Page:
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  1. #1

    Question Sterilizing Bottles

    Hi,

    I am a purely breastfeeding mum, but at times when I need to go out for errands, I leave my baby at home. That is why I express milk through bottles.

    Now I would like to know how to sterilize bottles the proper way and how to store it after sterilizing.

    Thank you!

  2. #2
    I know a lot of people do not sterilize bottles and I cannot guarantee this is THE way to do it, but this is what I have always done.

    When I get a new back of bottles, a new dummy, or teething rings- anything that is going to go in the baby's mouth. I wash them well with hot, soapy water as soon as they come out of the package. I then place them into a stockpot full of water and boil them for about five minutes. After they have boiled, I take them out with a pair of tongues and place them on the drying rack, allowing them to cool and air dry.

    With my first baby I did this every time I washed her bottles and then I stored them in refrigerator (my cousin told me to do this but I really do not know why-lol). I did the same thing for my cousin's baby who I watched at the time while his mom worked.

    Since that time I have taken a bit more of a relaxed view, after all baby's put everything in their mouth anyway. I go through this routine when I first get new stuff, to kill anything that might have accompanied the product home from the factory. However, after that initial boiling I just run them through the dishwasher for subsequent washes and then store them in the cabinet with everything else.

  3. #3
    Hi Charibelle,

    As Mon2many mentioned one option for sterilising bottles is to wash them with warm soapy water using a bottle brush then you can boil them in water in a large pot for approximately 5 minutes to make sure all bacteria has been destroyed. You can also boil the caps/lids and then once everything is cool and dry re assemble the bottle with lids and store safely in a cupboard.

    There are multiple steam sterilising units on the market, some are less expensive than others. These have water placed inside a receptacle area and are usually placed in a microwave or alternatively are electric and you simply plug them in and operate them for the required time. The important thing to note when purchasing a steam sterilising unit is that is it compatible with your bottle shape and size.

    You can also buy sterilising solution, such as Milton and other similar brands, which are added to a volume of cold water and you soak the bottles for the specified amount of time.

    None of these options is any better than the other really, it's whatever you find you prefer. Sterilising solutions are available at most grocery/convenience stores, steam sterilisers are available at any place that sells bottles.

    Hope this helps!

  4. #4
    Thank you Holly and mom2many!

    I really appreciate the insights that you gave me. As a mum, I am very meticulous with cleanliness that is why I want to give the best for my children. But as you said, babies put anything on their mouth anyway. But it is still important to consider cleanliness and hygiene of babies so as to avoid gastrointestinal problems such as diarrhea and vomiting.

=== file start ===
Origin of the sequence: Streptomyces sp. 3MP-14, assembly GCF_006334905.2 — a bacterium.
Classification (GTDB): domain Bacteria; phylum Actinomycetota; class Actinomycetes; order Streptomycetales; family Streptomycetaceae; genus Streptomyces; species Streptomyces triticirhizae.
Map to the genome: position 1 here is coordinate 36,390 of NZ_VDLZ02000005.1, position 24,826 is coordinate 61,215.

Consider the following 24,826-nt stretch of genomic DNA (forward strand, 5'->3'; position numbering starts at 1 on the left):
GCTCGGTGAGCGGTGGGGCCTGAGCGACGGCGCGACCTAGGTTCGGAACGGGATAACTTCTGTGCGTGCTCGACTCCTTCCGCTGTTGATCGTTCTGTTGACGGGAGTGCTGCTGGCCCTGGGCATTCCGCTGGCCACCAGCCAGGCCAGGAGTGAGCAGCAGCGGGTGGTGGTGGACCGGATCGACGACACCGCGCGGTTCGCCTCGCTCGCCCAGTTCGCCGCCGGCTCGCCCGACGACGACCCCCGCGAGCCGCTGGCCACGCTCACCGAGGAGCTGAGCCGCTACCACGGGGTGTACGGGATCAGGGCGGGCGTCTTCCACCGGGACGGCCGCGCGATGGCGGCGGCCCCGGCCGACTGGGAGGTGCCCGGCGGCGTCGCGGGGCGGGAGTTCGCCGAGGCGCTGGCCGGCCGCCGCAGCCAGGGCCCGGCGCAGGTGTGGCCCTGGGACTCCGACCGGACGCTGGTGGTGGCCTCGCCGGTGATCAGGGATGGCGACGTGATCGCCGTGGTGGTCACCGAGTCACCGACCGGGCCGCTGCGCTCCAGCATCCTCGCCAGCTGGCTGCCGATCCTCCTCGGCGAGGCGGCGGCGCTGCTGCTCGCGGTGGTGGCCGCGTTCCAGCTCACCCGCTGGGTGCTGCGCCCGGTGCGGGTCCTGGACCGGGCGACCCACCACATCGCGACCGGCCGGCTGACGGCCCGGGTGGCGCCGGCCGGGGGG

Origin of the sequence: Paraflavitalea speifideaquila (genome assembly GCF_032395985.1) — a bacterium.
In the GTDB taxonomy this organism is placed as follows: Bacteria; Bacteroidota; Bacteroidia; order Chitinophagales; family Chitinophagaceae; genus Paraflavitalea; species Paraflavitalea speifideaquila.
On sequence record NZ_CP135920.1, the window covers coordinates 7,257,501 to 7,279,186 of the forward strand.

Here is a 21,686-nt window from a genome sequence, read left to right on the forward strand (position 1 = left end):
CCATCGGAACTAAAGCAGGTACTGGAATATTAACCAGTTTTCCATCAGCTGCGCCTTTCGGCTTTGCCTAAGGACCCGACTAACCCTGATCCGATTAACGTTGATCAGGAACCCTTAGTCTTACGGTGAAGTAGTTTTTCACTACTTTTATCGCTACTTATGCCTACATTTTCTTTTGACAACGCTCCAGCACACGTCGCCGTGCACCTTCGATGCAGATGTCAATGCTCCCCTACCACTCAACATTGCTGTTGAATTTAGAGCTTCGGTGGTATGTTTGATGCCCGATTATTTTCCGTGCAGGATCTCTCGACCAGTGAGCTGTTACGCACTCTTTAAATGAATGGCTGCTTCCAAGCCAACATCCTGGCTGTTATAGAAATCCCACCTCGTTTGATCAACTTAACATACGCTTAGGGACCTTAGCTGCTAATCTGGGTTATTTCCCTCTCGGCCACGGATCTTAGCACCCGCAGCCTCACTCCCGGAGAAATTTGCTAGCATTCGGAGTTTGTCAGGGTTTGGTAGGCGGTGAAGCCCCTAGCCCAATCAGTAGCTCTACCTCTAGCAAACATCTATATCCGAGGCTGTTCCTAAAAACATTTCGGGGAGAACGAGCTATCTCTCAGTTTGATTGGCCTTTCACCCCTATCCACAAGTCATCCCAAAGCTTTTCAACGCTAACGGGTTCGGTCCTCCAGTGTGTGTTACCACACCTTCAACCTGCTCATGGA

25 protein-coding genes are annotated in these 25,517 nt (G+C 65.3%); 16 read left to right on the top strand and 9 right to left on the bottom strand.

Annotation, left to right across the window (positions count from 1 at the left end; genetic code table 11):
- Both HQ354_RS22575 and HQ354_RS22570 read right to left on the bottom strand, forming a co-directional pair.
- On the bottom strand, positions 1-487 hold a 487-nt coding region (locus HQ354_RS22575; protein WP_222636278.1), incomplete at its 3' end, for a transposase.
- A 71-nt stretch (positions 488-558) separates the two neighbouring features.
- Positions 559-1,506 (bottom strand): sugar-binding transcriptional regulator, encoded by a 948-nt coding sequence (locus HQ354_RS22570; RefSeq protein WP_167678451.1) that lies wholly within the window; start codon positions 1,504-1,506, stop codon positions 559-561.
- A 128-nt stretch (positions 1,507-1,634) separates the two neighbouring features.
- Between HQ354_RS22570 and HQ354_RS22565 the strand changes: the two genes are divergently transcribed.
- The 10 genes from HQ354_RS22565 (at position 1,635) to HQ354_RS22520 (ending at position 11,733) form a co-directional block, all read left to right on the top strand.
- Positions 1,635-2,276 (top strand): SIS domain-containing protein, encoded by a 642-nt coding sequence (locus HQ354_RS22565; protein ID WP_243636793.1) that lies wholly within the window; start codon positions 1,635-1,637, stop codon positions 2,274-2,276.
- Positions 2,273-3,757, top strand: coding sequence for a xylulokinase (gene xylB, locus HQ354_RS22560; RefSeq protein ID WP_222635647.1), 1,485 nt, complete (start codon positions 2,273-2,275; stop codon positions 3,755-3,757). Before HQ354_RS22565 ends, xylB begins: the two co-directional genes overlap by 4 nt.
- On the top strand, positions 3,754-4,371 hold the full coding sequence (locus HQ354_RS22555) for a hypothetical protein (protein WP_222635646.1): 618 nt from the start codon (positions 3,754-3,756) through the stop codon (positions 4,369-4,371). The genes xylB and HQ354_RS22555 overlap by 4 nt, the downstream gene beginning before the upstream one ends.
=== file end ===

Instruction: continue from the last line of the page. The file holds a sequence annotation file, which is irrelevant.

So after sterilizing, is it necessary to cool the bottles first before storing in the fridge? Or it can be placed immediately for storage?

    Thanks!

  5. #5
    Hi charibelle_925,

    If you use milton you can sterilise the bottles in cold water (so there will be no need to cool them). It's also good to know that breastmilk has special properties which protect it from bacterial contamination so you don't need to worry about sterilising as much as if your baby was formula fed (although I can completely understand why you still want to be very careful about storing the breastmilk).

    If you do use heat to sterilise your bottles then I used to use a cooled bottle to put the breastmilk in. You could also use milk storage bags as these are designed with breastmilk in mind. There was some breastmilk storage guidelines that stated that it was best not to store any breastmilk in a glass container in the fridge as some of the white cells in the milk are likely to stick to the glass but this was not an extensive study.

    I hope this is useful.

  6. #6
    Thank you for the insight ljmarsden. I use the Avent Sterilizer with my bottles. It is microwavable so I no longer use stockpots. However there are times that I use pots since it is just the same with the microwavable ones. Is the water source for sterilizing needs to be distilled? Since our water supply comes from the deep well, sometimes there are discoloration seen in the water and I think it is not safe to use for sterilizing.

  7. #7
    If you have any concern about using the well water for sterilization, then go ahead and use distilled. I would think that the boiling of the water (for 5 minutes) would kill all contaminants, but I'm truly not sure and have never had a situation where I was drinking/using "discolored" water for my family.

  8. #8
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    Hi Charibelle_925 - I would consider using either distilled or filtered water instead of the well water. Interesting sterilising only came about as we all used to drink water drawn from wells. With clean town water sterilising is not as important as it used to be.
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  9. #9
    Thank you Kate and Jane! We only use the well water for baths and for cooking food. I only tried it once to use it for sterilizing bottles, and I think it is still better to use distilled water most especially my baby is the one using these bottles.

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